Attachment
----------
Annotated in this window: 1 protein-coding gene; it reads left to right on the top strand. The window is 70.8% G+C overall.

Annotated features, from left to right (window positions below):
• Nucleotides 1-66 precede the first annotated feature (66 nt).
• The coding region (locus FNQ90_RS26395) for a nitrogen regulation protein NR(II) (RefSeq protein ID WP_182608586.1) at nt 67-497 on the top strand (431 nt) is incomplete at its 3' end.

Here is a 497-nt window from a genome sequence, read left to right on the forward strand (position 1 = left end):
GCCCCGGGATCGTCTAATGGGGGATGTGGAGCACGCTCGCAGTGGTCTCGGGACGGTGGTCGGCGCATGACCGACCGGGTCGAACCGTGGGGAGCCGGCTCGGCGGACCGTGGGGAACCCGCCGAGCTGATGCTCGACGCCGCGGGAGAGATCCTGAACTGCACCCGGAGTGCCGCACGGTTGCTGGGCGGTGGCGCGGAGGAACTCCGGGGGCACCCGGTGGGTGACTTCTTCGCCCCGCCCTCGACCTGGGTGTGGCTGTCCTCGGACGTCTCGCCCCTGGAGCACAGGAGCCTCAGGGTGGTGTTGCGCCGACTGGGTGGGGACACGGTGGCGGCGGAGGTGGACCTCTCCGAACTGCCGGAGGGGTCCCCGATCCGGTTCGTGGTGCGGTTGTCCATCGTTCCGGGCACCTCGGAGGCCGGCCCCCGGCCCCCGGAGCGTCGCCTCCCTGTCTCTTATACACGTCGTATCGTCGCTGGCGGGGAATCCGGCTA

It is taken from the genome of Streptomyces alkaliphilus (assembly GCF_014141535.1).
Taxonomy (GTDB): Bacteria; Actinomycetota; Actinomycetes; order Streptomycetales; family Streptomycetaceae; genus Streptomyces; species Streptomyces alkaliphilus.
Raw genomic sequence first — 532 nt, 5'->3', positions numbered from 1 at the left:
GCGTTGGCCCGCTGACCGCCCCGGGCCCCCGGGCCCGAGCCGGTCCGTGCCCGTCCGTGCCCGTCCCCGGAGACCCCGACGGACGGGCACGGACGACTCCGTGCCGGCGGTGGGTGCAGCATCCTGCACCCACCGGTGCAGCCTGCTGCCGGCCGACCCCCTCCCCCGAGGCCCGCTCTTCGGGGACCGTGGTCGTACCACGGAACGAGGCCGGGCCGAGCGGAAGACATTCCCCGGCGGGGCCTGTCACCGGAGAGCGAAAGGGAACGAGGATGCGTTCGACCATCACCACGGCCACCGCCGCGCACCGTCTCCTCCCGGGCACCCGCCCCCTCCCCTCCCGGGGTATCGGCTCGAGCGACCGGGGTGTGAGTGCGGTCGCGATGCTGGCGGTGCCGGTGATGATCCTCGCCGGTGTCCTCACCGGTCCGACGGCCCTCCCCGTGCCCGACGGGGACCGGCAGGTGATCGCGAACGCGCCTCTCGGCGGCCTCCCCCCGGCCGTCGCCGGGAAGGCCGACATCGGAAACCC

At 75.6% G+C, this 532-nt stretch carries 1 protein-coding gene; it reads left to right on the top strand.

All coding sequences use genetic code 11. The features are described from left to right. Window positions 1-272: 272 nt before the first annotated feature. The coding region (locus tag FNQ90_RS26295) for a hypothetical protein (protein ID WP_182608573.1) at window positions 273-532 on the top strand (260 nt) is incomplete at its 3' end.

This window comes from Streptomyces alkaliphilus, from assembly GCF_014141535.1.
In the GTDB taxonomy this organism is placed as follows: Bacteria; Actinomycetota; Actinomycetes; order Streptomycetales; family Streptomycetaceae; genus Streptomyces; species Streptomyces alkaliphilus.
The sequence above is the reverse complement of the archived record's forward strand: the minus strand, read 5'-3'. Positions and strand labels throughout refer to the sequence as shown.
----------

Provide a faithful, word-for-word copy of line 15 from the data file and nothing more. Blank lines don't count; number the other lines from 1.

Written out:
The sequence above is the reverse complement of the archived record's forward strand: the minus strand, read 5'-3'. Positions and strand labels throughout refer to the sequence as shown.